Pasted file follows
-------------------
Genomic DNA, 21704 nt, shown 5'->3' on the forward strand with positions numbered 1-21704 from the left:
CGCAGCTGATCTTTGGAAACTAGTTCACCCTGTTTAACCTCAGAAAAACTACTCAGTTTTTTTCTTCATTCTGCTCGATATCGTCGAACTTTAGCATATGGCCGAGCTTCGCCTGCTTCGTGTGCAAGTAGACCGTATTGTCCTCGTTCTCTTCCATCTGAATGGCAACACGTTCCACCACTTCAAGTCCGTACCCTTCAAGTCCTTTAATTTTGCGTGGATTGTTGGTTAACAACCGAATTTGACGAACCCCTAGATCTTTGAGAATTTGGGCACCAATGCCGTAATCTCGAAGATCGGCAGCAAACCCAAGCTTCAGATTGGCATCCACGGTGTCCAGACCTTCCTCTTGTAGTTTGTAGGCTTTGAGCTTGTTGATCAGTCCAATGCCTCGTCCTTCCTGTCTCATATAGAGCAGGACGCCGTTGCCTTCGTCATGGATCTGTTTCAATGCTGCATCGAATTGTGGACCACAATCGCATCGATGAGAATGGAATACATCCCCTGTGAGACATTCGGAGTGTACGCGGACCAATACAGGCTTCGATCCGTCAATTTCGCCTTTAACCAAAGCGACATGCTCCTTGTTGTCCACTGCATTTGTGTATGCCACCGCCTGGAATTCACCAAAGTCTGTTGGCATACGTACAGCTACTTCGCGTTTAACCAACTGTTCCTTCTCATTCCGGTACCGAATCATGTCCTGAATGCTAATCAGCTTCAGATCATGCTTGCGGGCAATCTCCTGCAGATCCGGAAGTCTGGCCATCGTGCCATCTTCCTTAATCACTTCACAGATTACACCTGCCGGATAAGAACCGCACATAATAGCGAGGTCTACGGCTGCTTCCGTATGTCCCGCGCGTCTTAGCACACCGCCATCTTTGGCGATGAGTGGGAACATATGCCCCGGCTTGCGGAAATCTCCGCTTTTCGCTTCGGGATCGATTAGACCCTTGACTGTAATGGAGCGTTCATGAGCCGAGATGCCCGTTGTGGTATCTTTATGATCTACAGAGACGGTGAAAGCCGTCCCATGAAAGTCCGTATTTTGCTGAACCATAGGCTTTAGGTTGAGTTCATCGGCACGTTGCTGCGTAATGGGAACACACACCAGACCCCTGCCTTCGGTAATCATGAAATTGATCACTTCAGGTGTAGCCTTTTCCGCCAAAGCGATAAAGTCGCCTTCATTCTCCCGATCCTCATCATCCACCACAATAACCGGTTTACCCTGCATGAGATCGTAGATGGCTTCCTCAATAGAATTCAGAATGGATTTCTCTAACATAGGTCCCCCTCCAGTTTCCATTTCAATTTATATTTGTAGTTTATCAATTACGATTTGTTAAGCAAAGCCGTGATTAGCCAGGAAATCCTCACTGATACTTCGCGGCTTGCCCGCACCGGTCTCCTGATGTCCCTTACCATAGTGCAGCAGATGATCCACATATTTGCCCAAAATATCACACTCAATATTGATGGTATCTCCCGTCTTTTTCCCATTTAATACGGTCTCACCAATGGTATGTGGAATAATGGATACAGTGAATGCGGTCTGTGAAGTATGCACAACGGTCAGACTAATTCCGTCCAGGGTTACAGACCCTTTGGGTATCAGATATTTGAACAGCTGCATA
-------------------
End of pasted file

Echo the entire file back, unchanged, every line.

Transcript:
Genomic DNA, 21704 nt, shown 5'->3' on the forward strand with positions numbered 1-21704 from the left:
CGCAGCTGATCTTTGGAAACTAGTTCACCCTGTTTAACCTCAGAAAAACTACTCAGTTTTTTTCTTCATTCTGCTCGATATCGTCGAACTTTAGCATATGGCCGAGCTTCGCCTGCTTCGTGTGCAAGTAGACCGTATTGTCCTCGTTCTCTTCCATCTGAATGGCAACACGTTCCACCACTTCAAGTCCGTACCCTTCAAGTCCTTTAATTTTGCGTGGATTGTTGGTTAACAACCGAATTTGACGAACCCCTAGATCTTTGAGAATTTGGGCACCAATGCCGTAATCTCGAAGATCGGCAGCAAACCCAAGCTTCAGATTGGCATCCACGGTGTCCAGACCTTCCTCTTGTAGTTTGTAGGCTTTGAGCTTGTTGATCAGTCCAATGCCTCGTCCTTCCTGTCTCATATAGAGCAGGACGCCGTTGCCTTCGTCATGGATCTGTTTCAATGCTGCATCGAATTGTGGACCACAATCGCATCGATGAGAATGGAATACATCCCCTGTGAGACATTCGGAGTGTACGCGGACCAATACAGGCTTCGATCCGTCAATTTCGCCTTTAACCAAAGCGACATGCTCCTTGTTGTCCACTGCATTTGTGTATGCCACCGCCTGGAATTCACCAAAGTCTGTTGGCATACGTACAGCTACTTCGCGTTTAACCAACTGTTCCTTCTCATTCCGGTACCGAATCATGTCCTGAATGCTAATCAGCTTCAGATCATGCTTGCGGGCAATCTCCTGCAGATCCGGAAGTCTGGCCATCGTGCCATCTTCCTTAATCACTTCACAGATTACACCTGCCGGATAAGAACCGCACATAATAGCGAGGTCTACGGCTGCTTCCGTATGTCCCGCGCGTCTTAGCACACCGCCATCTTTGGCGATGAGTGGGAACATATGCCCCGGCTTGCGGAAATCTCCGCTTTTCGCTTCGGGATCGATTAGACCCTTGACTGTAATGGAGCGTTCATGAGCCGAGATGCCCGTTGTGGTATCTTTATGATCTACAGAGACGGTGAAAGCCGTCCCATGAAAGTCCGTATTTTGCTGAACCATAGGCTTTAGGTTGAGTTCATCGGCACGTTGCTGCGTAATGGGAACACACACCAGACCCCTGCCTTCGGTAATCATGAAATTGATCACTTCAGGTGTAGCCTTTTCCGCCAAAGCGATAAAGTCGCCTTCATTCTCCCGATCCTCATCATCCACCACAATAACCGGTTTACCCTGCATGAGATCGTAGATGGCTTCCTCAATAGAATTCAGAATGGATTTCTCTAACATAGGTCCCCCTCCAGTTTCCATTTCAATTTATATTTGTAGTTTATCAATTACGATTTGTTAAGCAAAGCCGTGATTAGCCAGGAAATCCTCACTGATACTTCGCGGCTTGCCCGCACCGGTCTCCTGATGTCCCTTACCATAGTGCAGCAGATGATCCACATATTTGCCCAAAATATCACACTCAATATTGATGGTATCTCCCGTCTTTTTCCCATTTAATACGGTCTCACCAATGGTATGTGGAATAATGGATACAGTGAATGCGGTCTGTGAAGTATGCACAACGGTCAGACTAATTCCGTCCAGGGTTACAGACCCTTTGGGTATCAGATATTTGAACAGCTGCATA